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The Language Hoax

By John H. McWhorter

The Language Hoax "argues that that all humans process life the same way, regardless of their language."


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Language and Development in Africa

By H. Ekkehard Wolff

Language and Development in Africa "discusses the resourcefulness of languages, both local and global, in view of the ongoing transformation of African societies as much as for economic development.. "


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Academic Paper


Title: Spoken sentence comprehension in children with dyslexia and language impairment: The roles of syntax and working memory
Author: Erin K Robertson
Institution: Université du Québec à Montréal
Author: Marc F Joanisse
Institution: University of Western Ontario
Linguistic Field: Cognitive Science; Language Acquisition; Phonology; Syntax
Abstract: We examined spoken sentence comprehension in school-age children with developmental dyslexia or language impairment (LI), compared to age-matched and younger controls. Sentence–picture matching tasks were employed under three different working memory (WM) loads, two levels of syntactic difficulty, and two sentence lengths. Phonological short-term memory (STM) skills and their relation to sentence comprehension performance were also examined. When WM load was minimized, the LI group performed more poorly on the sentence comprehension task compared to the age-matched control group and the dyslexic group. Across groups, sentence comprehension performance generally decreased as the WM load increased, but this effect was somewhat more pronounced in the dyslexic group compared to the age-matched group. Moreover, both the LI and dyslexic groups showed poor phonological STM compared to the age-matched control group, and a significant correlation was observed between phonological STM and sentence comprehension performance under demanding WM loads. The results indicate subtle sentence processing difficulties in dyslexia that might be explained as resulting from these children's phonological STM limitations.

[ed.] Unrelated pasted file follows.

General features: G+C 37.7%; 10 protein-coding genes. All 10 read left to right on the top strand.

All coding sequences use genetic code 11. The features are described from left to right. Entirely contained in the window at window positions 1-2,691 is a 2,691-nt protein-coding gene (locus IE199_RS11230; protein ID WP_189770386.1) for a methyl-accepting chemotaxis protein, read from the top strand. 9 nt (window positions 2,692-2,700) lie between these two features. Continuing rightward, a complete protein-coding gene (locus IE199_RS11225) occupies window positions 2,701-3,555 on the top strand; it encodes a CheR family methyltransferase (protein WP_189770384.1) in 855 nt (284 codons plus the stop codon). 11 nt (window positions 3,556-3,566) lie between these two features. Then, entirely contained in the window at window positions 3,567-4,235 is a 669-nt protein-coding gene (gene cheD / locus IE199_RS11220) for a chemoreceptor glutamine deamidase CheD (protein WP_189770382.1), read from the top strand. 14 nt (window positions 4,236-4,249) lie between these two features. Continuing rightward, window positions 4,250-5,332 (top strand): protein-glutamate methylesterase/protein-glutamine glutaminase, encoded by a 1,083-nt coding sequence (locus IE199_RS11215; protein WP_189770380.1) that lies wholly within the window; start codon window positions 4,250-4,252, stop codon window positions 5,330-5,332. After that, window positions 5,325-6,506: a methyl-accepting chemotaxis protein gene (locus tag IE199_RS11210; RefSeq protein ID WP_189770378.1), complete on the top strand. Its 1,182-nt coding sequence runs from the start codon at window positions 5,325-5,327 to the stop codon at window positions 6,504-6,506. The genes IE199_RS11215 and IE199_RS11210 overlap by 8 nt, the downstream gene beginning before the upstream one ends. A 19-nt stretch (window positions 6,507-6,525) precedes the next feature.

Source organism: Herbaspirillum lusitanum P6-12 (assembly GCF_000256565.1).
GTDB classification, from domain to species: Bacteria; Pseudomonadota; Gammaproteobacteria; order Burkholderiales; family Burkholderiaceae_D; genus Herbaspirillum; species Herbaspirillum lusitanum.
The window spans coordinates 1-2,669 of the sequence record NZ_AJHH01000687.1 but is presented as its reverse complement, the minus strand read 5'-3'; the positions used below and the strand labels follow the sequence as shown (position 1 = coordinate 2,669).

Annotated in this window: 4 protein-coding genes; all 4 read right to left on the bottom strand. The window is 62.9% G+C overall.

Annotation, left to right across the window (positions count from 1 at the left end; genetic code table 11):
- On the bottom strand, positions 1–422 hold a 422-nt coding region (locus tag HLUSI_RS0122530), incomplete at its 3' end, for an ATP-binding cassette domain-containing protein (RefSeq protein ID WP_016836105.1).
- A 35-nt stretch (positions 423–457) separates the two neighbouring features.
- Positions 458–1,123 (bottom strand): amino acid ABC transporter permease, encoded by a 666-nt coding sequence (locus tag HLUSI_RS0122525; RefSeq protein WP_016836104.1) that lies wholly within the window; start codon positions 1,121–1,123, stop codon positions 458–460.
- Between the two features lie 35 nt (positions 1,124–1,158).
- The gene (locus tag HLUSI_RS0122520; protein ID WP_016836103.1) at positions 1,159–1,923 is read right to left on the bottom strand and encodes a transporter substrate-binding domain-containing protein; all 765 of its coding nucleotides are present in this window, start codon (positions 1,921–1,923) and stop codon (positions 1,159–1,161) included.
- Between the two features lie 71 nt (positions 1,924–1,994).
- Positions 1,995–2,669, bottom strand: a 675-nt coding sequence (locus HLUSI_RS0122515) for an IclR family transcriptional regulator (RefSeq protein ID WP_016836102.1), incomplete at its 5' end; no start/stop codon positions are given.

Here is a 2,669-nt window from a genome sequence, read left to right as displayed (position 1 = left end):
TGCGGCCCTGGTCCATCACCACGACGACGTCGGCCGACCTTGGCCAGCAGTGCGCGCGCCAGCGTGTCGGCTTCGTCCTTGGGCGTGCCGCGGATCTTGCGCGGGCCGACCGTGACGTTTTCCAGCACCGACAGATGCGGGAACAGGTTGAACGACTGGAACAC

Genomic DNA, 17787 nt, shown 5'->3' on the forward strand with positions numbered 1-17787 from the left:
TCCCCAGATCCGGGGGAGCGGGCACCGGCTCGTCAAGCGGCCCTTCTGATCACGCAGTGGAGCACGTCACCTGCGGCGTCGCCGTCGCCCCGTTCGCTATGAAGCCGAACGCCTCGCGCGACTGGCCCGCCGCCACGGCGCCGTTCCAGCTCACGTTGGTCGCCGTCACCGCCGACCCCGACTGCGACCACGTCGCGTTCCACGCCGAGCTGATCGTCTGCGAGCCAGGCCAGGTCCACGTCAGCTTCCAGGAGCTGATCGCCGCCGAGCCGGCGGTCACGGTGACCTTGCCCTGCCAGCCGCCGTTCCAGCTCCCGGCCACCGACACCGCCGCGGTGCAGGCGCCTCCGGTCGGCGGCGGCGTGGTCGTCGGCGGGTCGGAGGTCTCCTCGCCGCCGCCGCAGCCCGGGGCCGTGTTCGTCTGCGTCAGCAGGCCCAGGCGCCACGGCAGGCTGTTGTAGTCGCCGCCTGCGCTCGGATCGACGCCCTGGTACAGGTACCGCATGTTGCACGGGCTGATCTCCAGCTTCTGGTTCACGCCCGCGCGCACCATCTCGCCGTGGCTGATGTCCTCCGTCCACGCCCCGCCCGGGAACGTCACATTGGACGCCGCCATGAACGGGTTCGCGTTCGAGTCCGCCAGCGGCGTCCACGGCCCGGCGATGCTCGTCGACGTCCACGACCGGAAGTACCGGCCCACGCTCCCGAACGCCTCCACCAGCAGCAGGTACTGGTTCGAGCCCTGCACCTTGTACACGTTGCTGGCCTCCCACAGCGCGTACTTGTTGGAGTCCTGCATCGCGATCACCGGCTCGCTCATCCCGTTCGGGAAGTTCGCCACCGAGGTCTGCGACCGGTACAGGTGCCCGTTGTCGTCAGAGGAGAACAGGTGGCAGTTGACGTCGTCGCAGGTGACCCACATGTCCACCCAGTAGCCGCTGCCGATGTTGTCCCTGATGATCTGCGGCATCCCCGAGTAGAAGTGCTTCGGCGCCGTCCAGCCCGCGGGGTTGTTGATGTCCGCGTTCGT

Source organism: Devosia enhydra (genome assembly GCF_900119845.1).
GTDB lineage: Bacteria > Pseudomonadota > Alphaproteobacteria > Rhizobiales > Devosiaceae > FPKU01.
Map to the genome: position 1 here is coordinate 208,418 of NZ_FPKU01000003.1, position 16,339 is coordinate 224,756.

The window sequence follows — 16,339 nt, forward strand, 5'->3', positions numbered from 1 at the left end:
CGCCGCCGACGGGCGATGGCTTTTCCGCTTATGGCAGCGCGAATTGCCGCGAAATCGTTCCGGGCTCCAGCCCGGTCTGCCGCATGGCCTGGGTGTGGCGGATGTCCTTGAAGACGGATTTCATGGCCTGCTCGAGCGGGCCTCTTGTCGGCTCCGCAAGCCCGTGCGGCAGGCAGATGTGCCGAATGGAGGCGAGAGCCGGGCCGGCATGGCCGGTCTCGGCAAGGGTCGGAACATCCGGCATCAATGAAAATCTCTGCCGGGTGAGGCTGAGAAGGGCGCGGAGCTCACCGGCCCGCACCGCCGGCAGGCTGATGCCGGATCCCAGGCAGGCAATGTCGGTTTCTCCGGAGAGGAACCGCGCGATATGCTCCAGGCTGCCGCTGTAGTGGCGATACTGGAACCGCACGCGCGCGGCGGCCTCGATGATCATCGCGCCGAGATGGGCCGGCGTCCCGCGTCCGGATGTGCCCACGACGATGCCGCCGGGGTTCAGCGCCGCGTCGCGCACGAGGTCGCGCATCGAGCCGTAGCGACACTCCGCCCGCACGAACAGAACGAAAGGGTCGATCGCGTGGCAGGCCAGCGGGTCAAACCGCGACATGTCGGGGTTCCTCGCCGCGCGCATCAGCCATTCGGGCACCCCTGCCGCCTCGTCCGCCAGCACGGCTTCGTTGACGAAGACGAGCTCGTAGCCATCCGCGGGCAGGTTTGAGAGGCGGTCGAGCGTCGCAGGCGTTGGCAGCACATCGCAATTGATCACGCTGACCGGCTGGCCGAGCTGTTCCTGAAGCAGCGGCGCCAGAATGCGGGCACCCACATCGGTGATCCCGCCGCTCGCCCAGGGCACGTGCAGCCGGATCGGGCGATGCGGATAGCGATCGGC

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This article appears IN Applied Psycholinguistics Vol. 31, Issue 1, which you can READ on Cambridge's site or on LINGUIST .



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